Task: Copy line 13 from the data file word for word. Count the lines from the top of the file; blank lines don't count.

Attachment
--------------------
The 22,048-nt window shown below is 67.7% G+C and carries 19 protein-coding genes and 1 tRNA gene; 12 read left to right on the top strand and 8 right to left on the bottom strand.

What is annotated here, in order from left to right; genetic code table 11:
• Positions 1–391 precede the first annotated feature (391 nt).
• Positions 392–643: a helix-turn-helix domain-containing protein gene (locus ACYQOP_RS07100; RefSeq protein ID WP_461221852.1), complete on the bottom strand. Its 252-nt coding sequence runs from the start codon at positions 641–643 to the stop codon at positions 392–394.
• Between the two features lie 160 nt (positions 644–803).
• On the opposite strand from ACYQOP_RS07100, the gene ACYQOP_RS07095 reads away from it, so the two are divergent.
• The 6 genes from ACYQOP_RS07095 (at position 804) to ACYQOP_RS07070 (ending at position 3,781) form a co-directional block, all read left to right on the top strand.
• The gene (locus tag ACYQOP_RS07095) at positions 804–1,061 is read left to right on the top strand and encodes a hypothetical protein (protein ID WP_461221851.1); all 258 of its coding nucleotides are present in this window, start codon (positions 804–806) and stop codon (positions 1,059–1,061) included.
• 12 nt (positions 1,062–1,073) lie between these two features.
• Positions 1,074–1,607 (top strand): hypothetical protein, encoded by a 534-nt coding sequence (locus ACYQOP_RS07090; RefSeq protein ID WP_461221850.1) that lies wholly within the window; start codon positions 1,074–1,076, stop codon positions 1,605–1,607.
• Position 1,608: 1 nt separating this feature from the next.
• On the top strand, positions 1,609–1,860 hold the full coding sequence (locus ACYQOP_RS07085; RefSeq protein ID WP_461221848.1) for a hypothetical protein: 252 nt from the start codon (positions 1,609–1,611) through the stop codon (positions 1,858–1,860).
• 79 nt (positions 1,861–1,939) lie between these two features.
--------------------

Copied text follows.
• 79 nt (positions 1,861–1,939) lie between these two features.